HomeLocal NewsOrphanage restores normalcy after Kunonga era

Orphanage restores normalcy after Kunonga era


During their time in the “wilderness” after they were chased away from the Anglican Church-run orphanage in Murehwa in 2011, three caregivers — Sister (Sr) Dorothy Makwarimba, Sister Plaxedes Munatei and Sister Hannah Chitura — mourned over the fate of the orphans they had left behind.

Report by Feluna Nleya

This was at the height of an internecine fight that saw ex-
communicated bishop Nolbert Kunonga annexing the church properties after he had been disrobed, with Chad Gandiya having been appointed the new bishop.

“We always thought about the children we had left behind,” Sr Makwarimba said.

“We were concerned about how they were living. When we were at Juru Growth Point, some of the children would run away and come to us in search of food.”

Speaking to NewsDay after a visit to the orphanage, which has now been restored to the Church of the Province of Central Africa (CPCA) following a Supreme Court ruling, Sr Makwarimba said their joy had been restored.

“We were happy to be coming back to the orphanage. It was so emotional. It is what we always prayed for after we were chased away, that we want to go back to the children. Our lives were different without the children,” she said.

Life is now back to normal at the orphanage after nearly two years of misery akin to that of a mother torn away from her children.
Makwarimba said when they returned, the situation at the orphanage could only be described as chaotic.

“We came back on December 16, and everything was upside down here. The home was dirty, the kids had no blankets, their clothes were torn and most of them had lost weight because of shortage of food during the time when we were not here. I was really touched by the situation at the orphanage when we came back,” she said.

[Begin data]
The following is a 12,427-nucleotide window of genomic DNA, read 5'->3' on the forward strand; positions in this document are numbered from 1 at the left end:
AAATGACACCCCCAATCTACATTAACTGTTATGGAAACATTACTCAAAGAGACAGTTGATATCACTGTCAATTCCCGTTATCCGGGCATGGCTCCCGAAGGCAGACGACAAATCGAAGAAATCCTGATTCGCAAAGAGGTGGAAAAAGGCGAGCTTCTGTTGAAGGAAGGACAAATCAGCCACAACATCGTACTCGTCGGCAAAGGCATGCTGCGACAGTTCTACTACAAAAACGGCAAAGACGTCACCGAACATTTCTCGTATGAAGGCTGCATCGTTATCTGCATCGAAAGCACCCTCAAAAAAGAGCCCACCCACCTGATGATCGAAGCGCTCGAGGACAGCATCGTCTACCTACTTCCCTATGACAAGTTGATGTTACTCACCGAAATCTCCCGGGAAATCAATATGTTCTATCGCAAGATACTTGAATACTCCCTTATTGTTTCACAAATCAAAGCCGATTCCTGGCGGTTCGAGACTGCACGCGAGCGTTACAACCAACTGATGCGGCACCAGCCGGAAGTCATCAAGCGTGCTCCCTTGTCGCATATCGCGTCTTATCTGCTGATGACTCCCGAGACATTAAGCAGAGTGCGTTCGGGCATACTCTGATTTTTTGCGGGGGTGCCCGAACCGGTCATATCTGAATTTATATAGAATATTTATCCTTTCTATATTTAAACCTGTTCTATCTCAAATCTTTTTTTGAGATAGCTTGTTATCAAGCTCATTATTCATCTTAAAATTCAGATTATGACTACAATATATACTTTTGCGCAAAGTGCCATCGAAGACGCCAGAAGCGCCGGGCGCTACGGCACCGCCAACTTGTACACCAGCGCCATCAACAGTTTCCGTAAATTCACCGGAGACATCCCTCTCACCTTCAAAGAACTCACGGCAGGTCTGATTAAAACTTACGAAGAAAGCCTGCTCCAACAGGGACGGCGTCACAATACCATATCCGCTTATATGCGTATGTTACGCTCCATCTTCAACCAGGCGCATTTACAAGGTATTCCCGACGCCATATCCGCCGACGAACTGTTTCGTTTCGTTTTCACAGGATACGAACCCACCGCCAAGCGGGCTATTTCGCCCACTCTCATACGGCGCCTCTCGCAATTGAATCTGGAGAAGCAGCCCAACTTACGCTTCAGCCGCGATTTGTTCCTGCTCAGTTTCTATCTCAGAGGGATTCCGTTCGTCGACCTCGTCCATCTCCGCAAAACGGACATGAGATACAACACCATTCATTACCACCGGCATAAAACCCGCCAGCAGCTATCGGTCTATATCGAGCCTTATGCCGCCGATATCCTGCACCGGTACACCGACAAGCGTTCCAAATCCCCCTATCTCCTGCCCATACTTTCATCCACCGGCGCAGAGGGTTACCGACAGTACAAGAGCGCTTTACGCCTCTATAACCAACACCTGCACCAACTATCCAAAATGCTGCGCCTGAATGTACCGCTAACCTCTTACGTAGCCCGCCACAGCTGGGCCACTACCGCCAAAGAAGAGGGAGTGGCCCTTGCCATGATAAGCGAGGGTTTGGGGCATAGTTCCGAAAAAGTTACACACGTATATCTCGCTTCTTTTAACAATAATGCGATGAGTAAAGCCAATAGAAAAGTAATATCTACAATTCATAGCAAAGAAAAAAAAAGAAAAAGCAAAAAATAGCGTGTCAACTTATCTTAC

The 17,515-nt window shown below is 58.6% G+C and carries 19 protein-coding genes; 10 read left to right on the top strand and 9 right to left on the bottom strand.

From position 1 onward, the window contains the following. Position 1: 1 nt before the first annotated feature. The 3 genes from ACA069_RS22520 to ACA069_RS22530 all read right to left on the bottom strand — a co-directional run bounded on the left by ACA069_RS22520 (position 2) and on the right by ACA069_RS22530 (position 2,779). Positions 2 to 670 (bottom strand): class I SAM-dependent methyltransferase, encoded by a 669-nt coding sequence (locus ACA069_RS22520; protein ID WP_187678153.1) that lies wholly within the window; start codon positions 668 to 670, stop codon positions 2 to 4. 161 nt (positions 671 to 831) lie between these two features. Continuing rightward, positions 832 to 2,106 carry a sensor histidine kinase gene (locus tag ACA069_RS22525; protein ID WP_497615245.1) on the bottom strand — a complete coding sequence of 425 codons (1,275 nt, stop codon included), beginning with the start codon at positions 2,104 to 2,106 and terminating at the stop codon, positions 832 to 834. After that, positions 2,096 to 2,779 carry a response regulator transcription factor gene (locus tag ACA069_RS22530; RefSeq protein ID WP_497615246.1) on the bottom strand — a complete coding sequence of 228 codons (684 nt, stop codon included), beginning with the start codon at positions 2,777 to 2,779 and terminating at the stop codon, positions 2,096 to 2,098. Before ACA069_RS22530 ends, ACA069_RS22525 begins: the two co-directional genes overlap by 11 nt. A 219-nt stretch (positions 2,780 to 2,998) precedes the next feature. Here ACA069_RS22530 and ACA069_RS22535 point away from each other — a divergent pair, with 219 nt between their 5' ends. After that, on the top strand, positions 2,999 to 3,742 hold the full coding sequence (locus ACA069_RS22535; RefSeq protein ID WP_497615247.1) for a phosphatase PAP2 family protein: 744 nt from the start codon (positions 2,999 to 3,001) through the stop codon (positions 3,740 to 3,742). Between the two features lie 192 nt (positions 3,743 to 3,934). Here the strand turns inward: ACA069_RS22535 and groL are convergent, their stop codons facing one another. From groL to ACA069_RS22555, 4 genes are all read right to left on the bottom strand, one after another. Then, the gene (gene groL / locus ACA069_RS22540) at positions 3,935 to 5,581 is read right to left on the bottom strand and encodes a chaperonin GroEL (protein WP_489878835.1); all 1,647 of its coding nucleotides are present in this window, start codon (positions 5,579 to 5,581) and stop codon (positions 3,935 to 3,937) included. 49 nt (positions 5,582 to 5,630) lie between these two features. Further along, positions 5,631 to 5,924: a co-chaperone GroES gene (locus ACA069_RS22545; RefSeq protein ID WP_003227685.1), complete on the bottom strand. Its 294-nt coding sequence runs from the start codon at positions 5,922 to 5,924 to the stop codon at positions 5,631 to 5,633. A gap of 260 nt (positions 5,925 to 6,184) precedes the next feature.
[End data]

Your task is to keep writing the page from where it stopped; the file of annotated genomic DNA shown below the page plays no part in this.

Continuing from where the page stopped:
She added that electricity had been switched off due to unpaid but bills.

“On the day we came, we could see joy from the kids, because they were waiting for us along the road, singing and giving praise to God that we were coming back to the home,” said Makwarimba.

Sr Munatei confirmed there was chaos upon their return and there were now working towards restoring the situation to normalcy.

“There was chaos at the orphanage, but normalcy is returning. There is still more work that needs to be done, but all is on track. We are seeing that the kids are changing gradually,” she said.
Sr Chitura said she was glad to be coming back to the home as it was their home also.

“I came back on New Year’s day. I was excited to be coming back to the orphanage and I thank God that he helped us come back here to take care of the kids,” she said.

Makwarimba said when they left there were 75 children, but five were chased away. What bothered her most were reports of abuses that occurred during their absence.

“One of the workers raped some of the girls who were here, but only one of the girls has opened up. We are giving the others time and we will talk to them individually,” she said.

Sr Munatei said they were praying that through the grace of God, they will be able reinstill discipline in some of the children and help them discern right from wrong.

“The kids no longer had discipline because they were doing whatever they wanted and the ill-treatment they experienced saw them changing their behaviour,” she said. The children were excited by the return of their caregivers. Tinotenda Nyoka (12) said: “It was painful when they left. Life was not so rosy without them. Things had really changed, so we are really happy that they are back now and we are now having fun.”

Pedzisai Hoba (12) said all the food items brought by well-wishers never reached them.

“When visitors brought food for the orphanage those who were around would share the food among themselves and we never used to get anything,” she said.

Sr Makwarimba said they had left seven cows, but when they came back there were only three and out of eight goats, only three remained.
CPCA diocesan secretary Reverend Clifford Dzavo said: “The situation was extremely pathetic. Most of the kids were dirty, clothes were torn and we really wonder what happened to the clothes. There was hunger, but we are trying to normalise all those issues now. We are still appealing to well-wishers to continue donating books, schoolwear and stationery.”

Dzavo added they were happy the caregivers were back and the threat of child abuse was now a thing of the past.

“We saw joy from the kids when they saw the sisters, they sang, danced, they were really happy and the local community came too. It really shows the kind of life the kids were living,” he said.

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